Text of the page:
A close friend of mine who is a 70-something-year-old woman was having a conversation with me yesterday about this game and we remarked on it being outside the norm for video games as far as themes go. I also noticed that her interest in this game underscored its reach beyond the usual video-game audience where it would appeal to women and mature-to-older-age adults, with her considering it as a possible guilty pleasure once I mentioned where it’s available on.

With Untitled Goose Game being successful on the Nintendo Switch handheld games console, it could be a chance for Panic or House House to see the game being ported to mobile platforms. This is more for benefit to those of us who are more likely to use an iPad or Android tablet to play “guilty-pleasure” games. This is in addition to optimising the game’s user interface for the Windows variant to also work with touchscreens so it can be played on 2-in-1 laptops.

What is happening is that there is an effort amongst indie games developers and publishers to make their games appeal to a wide audience including those of us who don’t regularly play video games.

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Make VPN, VLAN and VoIP applications easy to set up in your network

Draytek Vigor 2860N VDSL2 business VPN-endpoint router press image courtesy of Draytek UK

Routers like the Draytek Vigor 2600N which support VPN endpoint and IP-PBX functionality could benefit from simplified configuration processes for these functions

Increasingly, the virtual private network, virtual local-area network and IP-based voice and video telephony setups are becoming more common as part of ordinary computing.

The VPN is being seen as a tool to protect our personal privacy or to avoid content-blocking regimes imposed by nations or other entities. Some people even use this as a way to gain access to video content available in other territories that wouldn’t be normally available in their home territory. But VPNs are also seen by business users and advanced computer users as a way to achieve a tie-line between two or more networks.

The VLAN is becoming of interest to householders as they sign up to multiple-play Internet services with at least TV, telephony and Internet service. Some of the telcos and ISPs are using the VLAN as a way to assure end-users of high quality-of-service for voice or video-based calls and TV content made available through these services.

AVM FRITZ!Box 3490 - Press photo courtesy AVM

… as could the AVM Fritz!Box routers with DECT base station functionality

It may also have some appeal with some multiple-premises developments as a tool to provide the premises occupiers access to development-wide network resources through the occupiers’ own networks. It will also appeal to public-access-network applications which share the same physical infrastructure as private networks such as FON-type community networks including what Telstra and BT are running.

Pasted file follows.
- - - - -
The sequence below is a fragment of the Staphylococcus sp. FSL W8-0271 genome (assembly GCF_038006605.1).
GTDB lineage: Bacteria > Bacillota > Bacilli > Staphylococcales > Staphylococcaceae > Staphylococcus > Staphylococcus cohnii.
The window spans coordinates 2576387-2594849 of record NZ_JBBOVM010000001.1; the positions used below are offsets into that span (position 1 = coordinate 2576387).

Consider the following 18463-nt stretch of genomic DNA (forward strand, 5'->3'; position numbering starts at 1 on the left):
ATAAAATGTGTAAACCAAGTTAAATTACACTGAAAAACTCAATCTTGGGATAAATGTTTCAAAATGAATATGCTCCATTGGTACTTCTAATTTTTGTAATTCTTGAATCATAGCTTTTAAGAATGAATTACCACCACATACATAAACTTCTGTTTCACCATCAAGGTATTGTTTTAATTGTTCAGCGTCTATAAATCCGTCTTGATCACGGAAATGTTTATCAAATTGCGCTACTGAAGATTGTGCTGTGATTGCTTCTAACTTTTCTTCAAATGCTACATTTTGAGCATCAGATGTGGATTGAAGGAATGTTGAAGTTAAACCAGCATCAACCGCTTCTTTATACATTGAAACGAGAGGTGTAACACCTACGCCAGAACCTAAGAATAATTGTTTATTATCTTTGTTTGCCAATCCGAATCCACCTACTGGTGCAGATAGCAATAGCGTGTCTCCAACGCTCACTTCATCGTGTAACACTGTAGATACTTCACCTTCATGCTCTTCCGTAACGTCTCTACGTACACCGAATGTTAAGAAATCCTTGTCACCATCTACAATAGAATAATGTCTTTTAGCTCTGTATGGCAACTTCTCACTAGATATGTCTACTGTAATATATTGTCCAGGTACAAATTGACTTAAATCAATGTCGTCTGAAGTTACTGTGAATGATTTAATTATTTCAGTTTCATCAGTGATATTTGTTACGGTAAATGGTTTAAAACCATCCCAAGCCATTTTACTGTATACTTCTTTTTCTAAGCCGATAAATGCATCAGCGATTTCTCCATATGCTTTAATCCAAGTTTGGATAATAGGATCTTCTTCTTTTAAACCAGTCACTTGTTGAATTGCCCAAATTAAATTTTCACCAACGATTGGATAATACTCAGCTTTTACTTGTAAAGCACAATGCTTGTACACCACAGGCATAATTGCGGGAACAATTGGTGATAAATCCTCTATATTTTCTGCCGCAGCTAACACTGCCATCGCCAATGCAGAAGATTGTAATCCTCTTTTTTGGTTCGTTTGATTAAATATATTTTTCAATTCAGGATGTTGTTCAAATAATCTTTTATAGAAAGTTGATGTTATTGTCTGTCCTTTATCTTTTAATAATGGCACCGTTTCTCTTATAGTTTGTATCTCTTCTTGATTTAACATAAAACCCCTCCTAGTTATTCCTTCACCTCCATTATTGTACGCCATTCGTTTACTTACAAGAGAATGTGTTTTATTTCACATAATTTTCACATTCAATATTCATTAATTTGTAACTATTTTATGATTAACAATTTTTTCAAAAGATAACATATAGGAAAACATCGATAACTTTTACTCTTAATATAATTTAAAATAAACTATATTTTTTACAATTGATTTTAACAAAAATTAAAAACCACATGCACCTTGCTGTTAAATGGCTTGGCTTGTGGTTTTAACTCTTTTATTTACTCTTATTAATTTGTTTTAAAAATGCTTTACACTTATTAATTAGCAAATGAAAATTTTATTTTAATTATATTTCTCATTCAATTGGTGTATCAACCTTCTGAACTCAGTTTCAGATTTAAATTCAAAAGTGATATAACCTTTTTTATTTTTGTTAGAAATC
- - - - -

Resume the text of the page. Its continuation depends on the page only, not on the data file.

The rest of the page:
VoIP and similar IP-based telecommunications technologies will become very common for home and small-business applications. This is driven by incumbent and competing telecommunications providers moving towards IP-based setups thanks to factors like IP-driven infrastructure or a very low cost-of-entry. It also includes the desire to integrate entryphone systems that are part of multi-premises buildings in to IP-based telecommunications setups including the voice-driven home assistants or IP-PBX business-telephony setups.

Amazon Echo on kitchen bench press photo courtesy of Amazon USA

A device like the Amazon Echo could be made in to a VoIP telephone through an easy-to-configure Alexa Skill

In the same context, an operating-system or other software developer may want to design a “softphone” for IP-based telephony in order to have it run on a common computing platform.

What is frustrating these technologies?

One key point that makes these technologies awkward to implement is the configuration interface associated with the various devices that benefit from these technologies like VPN endpoint routers or IP-based telephony equipment. The same situation also applies if you intend to implement the setup with multiple devices especially where different platforms or user interfaces are involved.

This kind of configuration also increases the chance of user error taking place during the process which then leads to the setup failing with the user wasting time on troubleshooting procedures to get it to work. It also makes the setup process very daunting for people who don’t have much in the way of IT skills.

For example, you have to complete many steps to enrol the typical VPN endpoint router with a consumer-facing privacy-focused VPN in order to assure network-wide access to these VPNs. This involves transcribing configuration details for one of these VPNs to the router’s Web-based management interface. The same thing also applies if you want to create a VPN-based data tie-line between networks installed at two different premises.

Similarly, IP-based telephony is very difficult to configure with customers opting for pre-configured IP telephone equipment. Then it frustrates the idea of allowing a customer to purchase equipment or software from different resellers thanks to the difficult configuration process. Even small businesses face this same difficult whether it is to add, move or remove extensions, create inter-premises tie-lines or add extra trunk lines to increase call capacity or provide “local-number” access.

This limits various forms of innovation in this space such as integrating a building’s entryphone system into one’s own telephone setup or allowing Skype, Facebook Messenger, WhatsApp or Viber to permit a business to have a virtual telephone link to their IP-telephony platforms.

It also limits the wide availability to consumers and small businesses of “open” network hardware that can answer these functions. This is more so with VPN-endpoint routers or routers that have IP-based telecommunications functionality which would benefit from this kind of simplified configuration process.